Mixed Layer heat budget in the North Eastern Arabian Sea during winter and spring and relative contribution of diapycnal heat flux

Jofia Joseph1, Ashin Kuriakose2, Girishkumar M S3, N Sureshkumar4, Sherin V Raju5, Suprit Kumar6, V P Thangaprakash4, Shivaprasad. S7, E Pattabhi Ram Rao6 and S. S. C. Shenoi6, (1)Indian National Center for Ocean Information Services, Hyderbad, India, (2)INCOIS, India, (3)Scientist, Indian National Centre for Ocean Information Services (INCOIS), Hyderabad, India, (4)Indian National Centre for Ocean Information Services (INCOIS), Hyderabad, India, (5)National Institute of Oceanography, Dona Paula, India, (6)Indian National Center for Ocean Information Services, Hyderabad, India, (7)Indian National Centre for Ocean Information Services, Hyderabad, India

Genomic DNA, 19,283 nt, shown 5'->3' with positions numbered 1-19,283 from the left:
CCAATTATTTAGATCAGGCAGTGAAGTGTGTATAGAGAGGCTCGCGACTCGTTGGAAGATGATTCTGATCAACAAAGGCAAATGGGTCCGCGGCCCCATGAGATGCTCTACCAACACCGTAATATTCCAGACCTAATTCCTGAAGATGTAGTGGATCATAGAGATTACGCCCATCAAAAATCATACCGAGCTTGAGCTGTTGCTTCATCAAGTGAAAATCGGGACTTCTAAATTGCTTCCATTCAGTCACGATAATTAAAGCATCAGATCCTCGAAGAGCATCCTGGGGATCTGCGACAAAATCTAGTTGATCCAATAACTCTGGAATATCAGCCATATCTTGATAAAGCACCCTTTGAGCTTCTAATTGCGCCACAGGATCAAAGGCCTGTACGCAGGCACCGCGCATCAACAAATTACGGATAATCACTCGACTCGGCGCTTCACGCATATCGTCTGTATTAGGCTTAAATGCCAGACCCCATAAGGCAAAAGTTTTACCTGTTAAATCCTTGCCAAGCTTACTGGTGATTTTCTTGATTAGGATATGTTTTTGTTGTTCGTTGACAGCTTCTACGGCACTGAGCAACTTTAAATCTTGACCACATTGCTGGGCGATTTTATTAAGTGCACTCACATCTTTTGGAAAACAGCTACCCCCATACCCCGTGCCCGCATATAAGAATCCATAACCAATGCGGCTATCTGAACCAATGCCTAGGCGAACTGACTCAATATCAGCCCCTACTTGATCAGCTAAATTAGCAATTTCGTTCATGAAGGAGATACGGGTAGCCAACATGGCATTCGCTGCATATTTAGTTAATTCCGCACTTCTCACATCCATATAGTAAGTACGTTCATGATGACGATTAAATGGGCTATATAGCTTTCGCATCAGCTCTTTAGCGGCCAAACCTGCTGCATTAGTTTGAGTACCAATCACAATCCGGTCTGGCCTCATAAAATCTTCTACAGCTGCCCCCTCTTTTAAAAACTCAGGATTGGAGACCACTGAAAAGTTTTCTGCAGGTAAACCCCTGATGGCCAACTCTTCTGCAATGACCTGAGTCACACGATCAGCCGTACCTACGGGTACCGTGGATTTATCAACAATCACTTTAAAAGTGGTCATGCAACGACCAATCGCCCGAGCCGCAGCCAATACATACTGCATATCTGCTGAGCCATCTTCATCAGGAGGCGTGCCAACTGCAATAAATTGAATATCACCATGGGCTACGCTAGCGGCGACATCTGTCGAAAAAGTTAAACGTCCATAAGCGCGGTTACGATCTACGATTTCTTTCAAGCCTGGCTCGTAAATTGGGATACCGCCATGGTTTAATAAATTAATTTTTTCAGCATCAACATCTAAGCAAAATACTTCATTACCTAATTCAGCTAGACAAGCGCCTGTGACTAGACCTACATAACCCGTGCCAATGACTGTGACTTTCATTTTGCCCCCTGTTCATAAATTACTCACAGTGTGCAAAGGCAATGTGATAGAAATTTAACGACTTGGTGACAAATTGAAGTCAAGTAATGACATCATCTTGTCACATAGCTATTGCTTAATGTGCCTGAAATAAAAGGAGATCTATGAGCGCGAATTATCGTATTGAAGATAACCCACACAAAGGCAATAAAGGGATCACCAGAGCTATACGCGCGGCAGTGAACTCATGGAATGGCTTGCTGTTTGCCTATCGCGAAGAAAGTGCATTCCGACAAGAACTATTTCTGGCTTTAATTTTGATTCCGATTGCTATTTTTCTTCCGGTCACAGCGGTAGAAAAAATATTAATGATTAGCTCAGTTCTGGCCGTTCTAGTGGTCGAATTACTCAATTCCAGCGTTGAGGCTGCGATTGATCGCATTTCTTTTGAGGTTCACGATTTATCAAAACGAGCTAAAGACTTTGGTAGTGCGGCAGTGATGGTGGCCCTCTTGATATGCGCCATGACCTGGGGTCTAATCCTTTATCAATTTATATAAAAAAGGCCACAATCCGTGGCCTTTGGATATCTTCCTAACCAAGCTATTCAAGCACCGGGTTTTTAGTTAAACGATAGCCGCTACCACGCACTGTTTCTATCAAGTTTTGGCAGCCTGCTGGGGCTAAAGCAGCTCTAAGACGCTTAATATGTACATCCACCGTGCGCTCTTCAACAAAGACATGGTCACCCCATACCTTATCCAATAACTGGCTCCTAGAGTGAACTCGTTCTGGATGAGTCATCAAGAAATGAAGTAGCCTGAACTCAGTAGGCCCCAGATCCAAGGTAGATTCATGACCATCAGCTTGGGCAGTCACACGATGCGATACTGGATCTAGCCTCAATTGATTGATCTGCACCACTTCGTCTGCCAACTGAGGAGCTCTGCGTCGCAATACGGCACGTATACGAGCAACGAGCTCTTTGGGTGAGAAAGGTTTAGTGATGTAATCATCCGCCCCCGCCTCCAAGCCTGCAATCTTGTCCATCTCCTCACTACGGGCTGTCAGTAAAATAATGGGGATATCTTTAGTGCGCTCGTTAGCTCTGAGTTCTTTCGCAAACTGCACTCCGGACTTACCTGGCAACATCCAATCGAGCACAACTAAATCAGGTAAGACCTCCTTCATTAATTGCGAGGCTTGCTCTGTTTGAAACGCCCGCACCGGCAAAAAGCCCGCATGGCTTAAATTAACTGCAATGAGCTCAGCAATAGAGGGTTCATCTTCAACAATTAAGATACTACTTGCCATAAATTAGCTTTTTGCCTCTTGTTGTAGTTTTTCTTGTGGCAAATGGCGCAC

The Sea Surface Temperature (SST) variability in the Arabian Sea (AS) has a significant role to determine the Indian Summer Monsoon Rainfall (ISMR) variability in various spatio-temporal timescales. Earlier studies have shown that the cold bias in the AS SST, which develops in winter and persists through spring and summer, leads to significant dry bias in ISMR in the coupled model simulation. Though several observation campaigns were carried out in the Arabian Sea, systematic measurements of fine scale fast evolving turbulent mixing processes using vertical microstructure profiler (VMP) were non-existent in the Arabian Sea to the best of our knowledge. Considering this point, Indian National Centre for Ocean Information Services (INCOIS) conducted 3 scientific cruises during 2018-2019 to document upper ocean turbulent mixing characteristics during winter cooling (12 January 2018 – 12 February 2018, 4 January-5 February 2019) and spring warming (1-20 May 2019) period. One of the major highlights of these cruises are 16-day time series measurements using VMP in every 3-hour interval in the north eastern Arabian Sea (18.5 °N and 67.5 °E) during winter and spring. In addition, near surface meteorological parameters, 10-km underway CTD transects either side of time series stations and radiometer observations provide an unprecedented opportunity to document all the terms in the mixed layer heat budget, such as, net surface heat flux, horizontal advection, penetrative shortwave radiation, entrainment and diapycnal heat flux. The mixed layer heat budget analysis shows the dominant role of net surface heat flux to determine SST during winter and spring. The diapycnal heat flux at the base of the Mixed layer is obtained around -1.5W/m2 in winter and -6.0 W/m2 in spring and the corresponding turbulent eddy diffusivities are 1.5*10-5 and 1.2*10-4 respectively. In addition, we also compared the in-situ observation of turbulence parameters with one dimensional mixed layer models (K-Profile Parameterization (KPP), Mellor–Yamada (MY) TKE model, and K-ε model).